3. Formal cycling education in Ontario schools. The Cycling Strategy recognizes the importance of encouraging more road user education and cycling skills in schools and at the community level. We call on the Province to support children in using active school transportation by introducing cycling into the elementary school curriculum and by developing mandated school travel plans for every school in Ontario.
  4. Strategy for reducing the number and severity of “dooring” collisions. In 2003, the City of Toronto released its Toronto Bicycle/Motor Vehicle Collision Study, which found that “dooring” (when drivers inadvertently open their door into the path of an oncoming bicycle) results in more serious injuries than other types of bicycle/motor vehicle collisions and that there is a high incidence of this type of collision in Toronto.  The Cycling Strategy notes that the new edition of MTO’s Driver’s Handbook includes the excellent recommendation for drivers to open their door with their right hand, forcing them to look over their shoulder and check for oncoming vehicles. We further recommend: 1) changing the provincial definition of a “collision” to include the opening of a car door, 2) increasing the fine associated with opening a car door into traffic, and 3) developing a public awareness campaign to reduce the incidence and severity of “dooring”.

With a strong strategy in place, the time to act is now. We are collectively committed to continue our work with the provincial government to take this important document from policy to practice. Over the coming months we will work collaboratively with other stakeholders to develop multi-year action plans that translate the goals and strategic directions of the Cycling Strategy into specific projects and initiatives.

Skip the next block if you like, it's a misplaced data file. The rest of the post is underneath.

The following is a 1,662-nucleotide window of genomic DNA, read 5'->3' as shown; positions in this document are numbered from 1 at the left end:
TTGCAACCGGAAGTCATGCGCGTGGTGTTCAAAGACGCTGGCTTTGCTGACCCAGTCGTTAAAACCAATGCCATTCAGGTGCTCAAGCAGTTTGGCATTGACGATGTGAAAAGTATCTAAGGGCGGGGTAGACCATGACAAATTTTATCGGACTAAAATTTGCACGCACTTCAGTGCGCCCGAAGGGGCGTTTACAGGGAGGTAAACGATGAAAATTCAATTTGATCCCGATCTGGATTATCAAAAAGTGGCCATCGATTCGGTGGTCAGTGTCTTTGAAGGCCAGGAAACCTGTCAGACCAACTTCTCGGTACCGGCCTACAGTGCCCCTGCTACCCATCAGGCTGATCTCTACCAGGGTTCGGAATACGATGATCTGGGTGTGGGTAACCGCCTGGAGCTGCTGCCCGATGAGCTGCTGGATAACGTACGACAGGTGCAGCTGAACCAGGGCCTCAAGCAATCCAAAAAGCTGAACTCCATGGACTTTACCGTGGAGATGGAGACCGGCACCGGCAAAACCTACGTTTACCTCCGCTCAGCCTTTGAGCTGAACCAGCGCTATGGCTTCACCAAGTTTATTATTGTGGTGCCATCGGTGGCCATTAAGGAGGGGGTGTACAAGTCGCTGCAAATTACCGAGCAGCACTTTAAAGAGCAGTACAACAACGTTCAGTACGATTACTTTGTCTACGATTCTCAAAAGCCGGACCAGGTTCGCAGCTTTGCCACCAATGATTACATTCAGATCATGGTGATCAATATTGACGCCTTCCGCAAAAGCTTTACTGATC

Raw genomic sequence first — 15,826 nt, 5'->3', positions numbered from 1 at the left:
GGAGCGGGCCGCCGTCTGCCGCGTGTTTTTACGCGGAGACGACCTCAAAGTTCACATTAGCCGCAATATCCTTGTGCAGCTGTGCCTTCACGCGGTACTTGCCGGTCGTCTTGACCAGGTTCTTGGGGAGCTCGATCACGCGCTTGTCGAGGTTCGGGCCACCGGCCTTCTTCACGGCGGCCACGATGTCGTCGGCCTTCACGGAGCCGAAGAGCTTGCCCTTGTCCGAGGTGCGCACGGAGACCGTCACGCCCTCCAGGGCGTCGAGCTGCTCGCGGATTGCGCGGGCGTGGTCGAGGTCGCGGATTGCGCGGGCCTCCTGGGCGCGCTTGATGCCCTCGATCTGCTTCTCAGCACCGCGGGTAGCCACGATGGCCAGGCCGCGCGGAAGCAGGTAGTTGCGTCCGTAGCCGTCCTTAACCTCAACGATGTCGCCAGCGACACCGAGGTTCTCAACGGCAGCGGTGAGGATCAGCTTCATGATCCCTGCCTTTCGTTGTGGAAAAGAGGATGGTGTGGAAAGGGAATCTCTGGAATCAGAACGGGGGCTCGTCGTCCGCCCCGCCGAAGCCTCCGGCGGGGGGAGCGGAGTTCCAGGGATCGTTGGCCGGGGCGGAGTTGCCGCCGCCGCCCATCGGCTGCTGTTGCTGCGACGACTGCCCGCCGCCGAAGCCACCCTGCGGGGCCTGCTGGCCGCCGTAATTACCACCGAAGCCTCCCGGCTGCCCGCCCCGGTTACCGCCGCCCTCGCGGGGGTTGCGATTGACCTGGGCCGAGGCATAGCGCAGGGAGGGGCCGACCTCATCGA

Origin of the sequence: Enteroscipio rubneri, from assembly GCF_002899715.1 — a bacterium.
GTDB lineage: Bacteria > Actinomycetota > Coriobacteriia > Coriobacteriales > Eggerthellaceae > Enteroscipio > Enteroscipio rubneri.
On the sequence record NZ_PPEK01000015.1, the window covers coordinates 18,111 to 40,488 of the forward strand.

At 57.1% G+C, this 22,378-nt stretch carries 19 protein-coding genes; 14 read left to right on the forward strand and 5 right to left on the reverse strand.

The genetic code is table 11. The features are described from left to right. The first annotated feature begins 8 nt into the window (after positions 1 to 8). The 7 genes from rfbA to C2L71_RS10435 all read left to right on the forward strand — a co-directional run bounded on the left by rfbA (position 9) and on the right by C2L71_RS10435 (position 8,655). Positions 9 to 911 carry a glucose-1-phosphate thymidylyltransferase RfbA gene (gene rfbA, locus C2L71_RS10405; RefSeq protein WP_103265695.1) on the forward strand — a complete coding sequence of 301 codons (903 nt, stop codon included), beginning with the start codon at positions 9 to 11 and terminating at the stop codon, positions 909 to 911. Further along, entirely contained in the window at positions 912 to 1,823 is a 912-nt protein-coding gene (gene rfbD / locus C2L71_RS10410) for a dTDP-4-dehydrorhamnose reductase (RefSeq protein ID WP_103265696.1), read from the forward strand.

CONTACT

Nancy Smith Lea, Director, TCAT
nsmithlea@tcat.ca
416 392-0290
www.tcat.ca

Jared Kolb, Executive Director, Cycle Toronto
jared.kolb@cycleto.ca
416 644-7188
http://cycleto.ca/

Beth Savan, Principal Investigator, Toronto Cycling Think and Do Tank, University of Toronto
b.savan@utoronto.ca
416 275-4745
http://www.torontocycling.org/

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The Toronto Centre for Active Transportation (TCAT), a project of Clean Air Partnership, conducts research and advances knowledge and evidence to build support for cities that are safe, convenient, and enjoyable communities to walk and bike.

Cycle Toronto is a diverse member-supported organization that advocates for a healthy, safe, cycling-friendly city for all and currently represents more than 2,300 Torontoians.

The Cycling Think & Do Tank is a multidisciplinary, multi-sector research project focused on increasing cycling as a primary transportation choice. It is funded by the Social Sciences and Humanities Research Council of Canada (SSHRC).

 

 

 


Posted On: September 3, 2013